Today the order for the removal of Gen. Johnston and the appointment of Gen. Hood to the command of the Georgia army is read in our room. Grief and indignation fill nearly every breast. Probably no General of any war has been so continually unsuccessful (or, if you please, so devoid of victories) as Gen. Johnston, who at the same time has retained the almost enthusiastic confidence of the troops and generals serving with him. If they are in perpetual retreat they don’t appear to mind it, and if they suffer reverses they do not appear to regard them as such. This same feeling of unbounded confidence and trust filled the brave souls of the veterans of the Peninsula campaign even when hemmed and packed close around Richmond in 1862. It never deserted his noble army in the disastrous campaign of Mississippi, and every batch of prisoners from his army up to the present have told the same story – that the whole army has the most implicit confidence in Johnston as the man who is to bring them safely through all their trial, dangers, and conflicts…
The prisoners nearly every evening are engaged in a game they call ‘base-ball,’ which notwithstanding the heat they prosecute with preserving energy. I don’t understand the game, but those who play it get very much excited over it, and it appears to be fine exercise. Another source of recreation to much larger number is a quiet promenade during the cool of the evening. Then you may see hundreds of promenaders passing up and down the prison enclosure in quiet, pleasant, but melancholy converse. Their tones are generally subdued. It is more painful to look upon them than to join them; for, we think of the crowded streets and homely faces of those we have left in the distant South.
John Dooley, Journal Entries, July 25-26, 1864
(Source: John Dooley, Confederate Soldier: His War Journal; edited by Joseph T. Durkin, 1963, page 162-163)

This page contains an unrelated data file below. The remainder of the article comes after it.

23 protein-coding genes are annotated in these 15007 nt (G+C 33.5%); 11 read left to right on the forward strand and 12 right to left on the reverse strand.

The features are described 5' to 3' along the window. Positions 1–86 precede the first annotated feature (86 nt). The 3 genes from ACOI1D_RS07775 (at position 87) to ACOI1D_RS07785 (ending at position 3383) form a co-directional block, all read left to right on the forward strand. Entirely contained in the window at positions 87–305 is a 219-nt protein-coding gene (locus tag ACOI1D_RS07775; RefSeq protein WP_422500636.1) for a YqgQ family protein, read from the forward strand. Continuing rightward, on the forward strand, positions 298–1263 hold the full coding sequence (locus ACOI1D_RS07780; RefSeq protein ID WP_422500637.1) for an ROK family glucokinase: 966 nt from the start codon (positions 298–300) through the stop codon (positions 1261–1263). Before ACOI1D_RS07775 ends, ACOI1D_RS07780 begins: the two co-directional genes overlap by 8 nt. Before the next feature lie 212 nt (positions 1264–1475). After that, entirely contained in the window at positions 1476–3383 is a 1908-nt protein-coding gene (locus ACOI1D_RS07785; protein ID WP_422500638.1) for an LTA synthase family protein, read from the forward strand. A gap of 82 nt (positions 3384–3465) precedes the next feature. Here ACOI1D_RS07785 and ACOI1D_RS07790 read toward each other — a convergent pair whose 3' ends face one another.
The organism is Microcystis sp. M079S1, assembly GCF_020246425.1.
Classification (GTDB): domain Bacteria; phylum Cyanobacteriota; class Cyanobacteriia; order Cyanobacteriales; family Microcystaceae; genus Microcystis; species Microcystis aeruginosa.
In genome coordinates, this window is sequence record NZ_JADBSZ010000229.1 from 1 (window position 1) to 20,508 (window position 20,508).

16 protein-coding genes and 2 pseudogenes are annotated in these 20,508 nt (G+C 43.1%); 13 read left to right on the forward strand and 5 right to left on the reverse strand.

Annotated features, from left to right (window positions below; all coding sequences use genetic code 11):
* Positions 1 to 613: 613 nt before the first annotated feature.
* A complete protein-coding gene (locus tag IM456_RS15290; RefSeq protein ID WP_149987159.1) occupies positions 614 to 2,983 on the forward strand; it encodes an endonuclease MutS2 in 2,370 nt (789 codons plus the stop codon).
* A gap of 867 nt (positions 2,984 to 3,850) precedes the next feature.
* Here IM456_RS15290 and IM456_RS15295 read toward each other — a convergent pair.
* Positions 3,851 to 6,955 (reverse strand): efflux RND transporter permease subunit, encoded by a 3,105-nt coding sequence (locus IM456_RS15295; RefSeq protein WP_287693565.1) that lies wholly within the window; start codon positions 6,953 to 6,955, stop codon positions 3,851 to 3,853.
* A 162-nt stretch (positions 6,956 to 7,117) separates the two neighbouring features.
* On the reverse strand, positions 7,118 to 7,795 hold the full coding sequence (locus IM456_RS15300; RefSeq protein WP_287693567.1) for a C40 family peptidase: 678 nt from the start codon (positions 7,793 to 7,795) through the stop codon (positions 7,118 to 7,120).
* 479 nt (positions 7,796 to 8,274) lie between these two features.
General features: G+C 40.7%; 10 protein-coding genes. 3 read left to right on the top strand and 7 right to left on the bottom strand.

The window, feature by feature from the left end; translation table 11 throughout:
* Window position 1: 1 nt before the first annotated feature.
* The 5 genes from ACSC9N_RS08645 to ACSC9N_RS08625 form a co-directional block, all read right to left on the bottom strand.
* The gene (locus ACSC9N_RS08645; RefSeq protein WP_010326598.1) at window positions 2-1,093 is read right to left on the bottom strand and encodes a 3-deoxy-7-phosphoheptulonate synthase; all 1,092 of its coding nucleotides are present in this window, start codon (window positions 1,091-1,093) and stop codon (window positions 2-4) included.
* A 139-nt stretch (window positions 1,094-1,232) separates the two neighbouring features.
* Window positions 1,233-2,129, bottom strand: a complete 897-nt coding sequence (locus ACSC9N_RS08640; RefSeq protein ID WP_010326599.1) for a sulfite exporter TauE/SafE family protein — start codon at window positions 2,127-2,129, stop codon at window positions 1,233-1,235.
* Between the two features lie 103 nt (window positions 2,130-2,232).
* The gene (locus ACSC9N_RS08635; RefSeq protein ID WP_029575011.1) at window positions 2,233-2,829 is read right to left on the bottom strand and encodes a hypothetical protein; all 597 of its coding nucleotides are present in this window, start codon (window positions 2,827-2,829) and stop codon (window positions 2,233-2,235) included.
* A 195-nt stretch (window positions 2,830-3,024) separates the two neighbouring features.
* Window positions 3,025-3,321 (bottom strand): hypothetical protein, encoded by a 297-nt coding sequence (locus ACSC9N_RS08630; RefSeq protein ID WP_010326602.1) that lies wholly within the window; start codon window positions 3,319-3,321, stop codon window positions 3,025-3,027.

By July 1864, Lieutenant John Dooley had been a prisoner for a year, spending much of that time at Johnson Island Prison. (Find details about that POW camp in this blog post.) His wounds from Gettysburg had healed, and he had almost resigned himself to the fate of sitting out the war since the prisoner exchanges had ground to a halt.
So what did soldiers in Prisoner of War camps do aside from wait, survive the weather, wish for more food, and hope to stay healthy?
Fortunately for the men at Johnson’s Island, their guards allowed packages and mail to enter the camp after it was inspected. This provided a vital link with the outside world and the Confederate war news; the prisoners followed campaigns with interest and had their opinions on new commanders, fights, and how the conflict progressed. Some prisoners made trinkets – carving jewelry pieces from a variety of materials. Others wrote, organized clubs, or played games.
Baseball and the Civil War
It’s safe to say that forerunners to the game existed for decades prior to the Civil War. And by around 1856, the basics of the game had been established, and some New Yorkers “played ball” regularly. The Civil War helped launch baseball as a culturally popular game.
Men from across American learned how to play – in camps and in prisons, mostly. Then, when the war was over, they “took” the game home to their communities and boys, fostering a craze for the game that eventually turned into leagues and the official rules for the sport.
I wonder if the sport would have gained it’s national popularity if it hadn’t been for the Civil War. How else would a ball game from New York have traveled so rapidly in such a short amount of time?
The commentator club… Dooley’s first entry gives a glimpse into the discussions, opinions, and morale of his fellow prisoners. Their main topic of discussion that day was General Joseph E. Johnston, who had lost command of the Confederate army defending Atlanta, Georgia. General John Bell Hood took command, hoping to hold off Sherman’s advance on that all-important Southern city.
Even though they were prisoners, these Confederates within Johnson’s Island POW Camp were still “invested” in the war. They had an interest in the progress and an opinion on the situation, even though they were miles from the scene of action.